Top Ten Tuesdays: Least Scary Antagonists

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The X-Files gave us some of the greatest, most memorable villains in TV history. It also gave us some real doozies. Martian face ghosts, teenage vampires, and aliigators, – some of the villains Mulder and Scully investigated were more farcical than frightening. Read after the jump for our top ten least scary antagonists.

Arcadia

10. “Arcadia”
In the grand scale of “things you shouldn’t make an antagonist from”, garbage is pretty high up the list. Gross? Yes. Scary? Nope. Even the tulpa’s creator Mr. Gogolak isn’t at all frightening, just another old white man with a God complex. The thing that really undid the garbage tulpa was the squelching noise it made when coming up the stairs which sounded closer to the Classic 1970s Doctor Who villains than anything truly scary.

“The ubermenscher wants you, Laura. Your husband– he’s broken way too many rules. I’ve been hiding in the sewer. I tried to warn him.”

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9. “Quagmire”
“Quagmire” makes for an interesting case, as whether or not it has a non-scary villain depends entirely upon who you think the villain really is. Throughout the episode the deaths and disappearances are blamed on the legendary monster Big Blue, a creature who, as it turns out, is not responsible for anything except trying to live its life in peace out of the way of nearby humans. However, the real villain – a giant alligator – is indeed pretty terrifying unless you’re a braver person than I, but even then is still not exactly on the same scale as Eugene Tooms or Pusher.

“How can you be disappointed? That alligator would have gone through half the local population if you hadn’t killed it.”
“I know. I guess I just wanted Big Blue to be real. I guess I see hope in such a possibility.”

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8. “The Post Modern Prometheus”
While the overall story in “The Post-Modern Prometheus” is dubious at best, the episode’s supposed villain is anything but. The Great Mutato is nothing more than a lonely figure forced into hiding by the judgemental nature of others. If anyone could be considered a villain in this piece it is his creator Dr. Pollidori who conducted unethical research then abandoned the results, or even his adoptive father, Pollidori Senior, who although noble in his intentions to create a “mate” for his son, attempted to fulfil this endeavor by kidnapping and forcibly impregnating multiple women.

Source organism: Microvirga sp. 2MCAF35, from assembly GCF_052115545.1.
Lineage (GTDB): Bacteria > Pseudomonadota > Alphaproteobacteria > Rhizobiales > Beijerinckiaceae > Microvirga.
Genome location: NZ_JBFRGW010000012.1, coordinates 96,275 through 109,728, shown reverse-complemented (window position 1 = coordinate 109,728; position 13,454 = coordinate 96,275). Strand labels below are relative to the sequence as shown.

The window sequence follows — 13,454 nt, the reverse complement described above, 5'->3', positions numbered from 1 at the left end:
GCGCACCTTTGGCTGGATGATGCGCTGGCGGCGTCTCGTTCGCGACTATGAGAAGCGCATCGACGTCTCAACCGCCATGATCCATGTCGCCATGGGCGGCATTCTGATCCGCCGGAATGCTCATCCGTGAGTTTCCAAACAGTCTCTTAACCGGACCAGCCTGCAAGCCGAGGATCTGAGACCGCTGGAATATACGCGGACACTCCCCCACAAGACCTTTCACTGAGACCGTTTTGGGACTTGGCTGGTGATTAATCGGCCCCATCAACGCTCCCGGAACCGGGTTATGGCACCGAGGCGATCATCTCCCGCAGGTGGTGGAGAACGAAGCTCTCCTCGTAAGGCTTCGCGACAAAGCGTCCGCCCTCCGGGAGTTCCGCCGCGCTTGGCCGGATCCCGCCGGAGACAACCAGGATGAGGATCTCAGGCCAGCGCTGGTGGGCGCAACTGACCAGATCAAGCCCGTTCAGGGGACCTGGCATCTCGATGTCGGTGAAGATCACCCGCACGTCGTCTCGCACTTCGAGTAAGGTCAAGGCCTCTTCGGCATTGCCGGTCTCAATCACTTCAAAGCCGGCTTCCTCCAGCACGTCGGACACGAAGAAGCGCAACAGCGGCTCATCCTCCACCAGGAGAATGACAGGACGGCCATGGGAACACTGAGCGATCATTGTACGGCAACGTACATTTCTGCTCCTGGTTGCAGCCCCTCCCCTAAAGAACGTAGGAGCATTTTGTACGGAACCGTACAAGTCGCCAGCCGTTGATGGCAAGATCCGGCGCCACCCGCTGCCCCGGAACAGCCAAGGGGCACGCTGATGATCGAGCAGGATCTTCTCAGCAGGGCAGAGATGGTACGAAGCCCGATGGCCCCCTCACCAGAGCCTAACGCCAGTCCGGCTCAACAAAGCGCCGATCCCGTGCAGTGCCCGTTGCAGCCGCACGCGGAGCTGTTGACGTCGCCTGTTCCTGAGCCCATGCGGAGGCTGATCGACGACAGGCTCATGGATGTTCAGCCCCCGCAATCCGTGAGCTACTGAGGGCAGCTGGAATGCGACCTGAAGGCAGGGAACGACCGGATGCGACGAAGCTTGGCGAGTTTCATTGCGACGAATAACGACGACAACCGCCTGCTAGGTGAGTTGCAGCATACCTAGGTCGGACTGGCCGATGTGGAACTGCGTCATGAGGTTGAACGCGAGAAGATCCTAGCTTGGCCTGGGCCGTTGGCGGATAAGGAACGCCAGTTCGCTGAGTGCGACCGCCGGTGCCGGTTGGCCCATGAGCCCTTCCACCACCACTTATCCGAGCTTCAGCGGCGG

“Twenty-five years ago, my father, having only one son, a spiteful, hateful man of science incapable of the deeper sentiments. He came to realize that this son had been conducting secret experiments of which I was the most unfortunate product.”

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7. “The Amazing Maleeni”
Some of the most interesting, and often scariest, episodes of The X-Files happened when there was in fact no paranormal aspect to the crimes being committed at all. Irresistable and Paper Hearts both show us that it is often far scarier to see a killer who could easily be real, than one killing through methods which can easily be dismissed as impossible. At the other end of this scale “The Amazing Maleeni” also featured two completely ordinary men, otherworldly only in their skill at show magic, yet who remained entirely non frightening through the entire 42 minutes.

“You could have escaped, stolen the money framed Alvarez and been back here in time for breakfast.”
“Scrambled eggs and sausage. That would be the world’s greatest trick, wouldn’t it?”
“One that would be forever remembered in the annals of magic.”

 FPS

6. “First Person Shooter”
Unlike the computer villains from “Ghost in The Machine” and “Kill Switch”, Maitreya could only attack human who actively entered her space, making her fairly easy to contain. What was more scary was the level of rampant testosterone she created around her which caused more deaths and injuries as one person after another attempted to prove his manliness by defeating “the ninja babe”.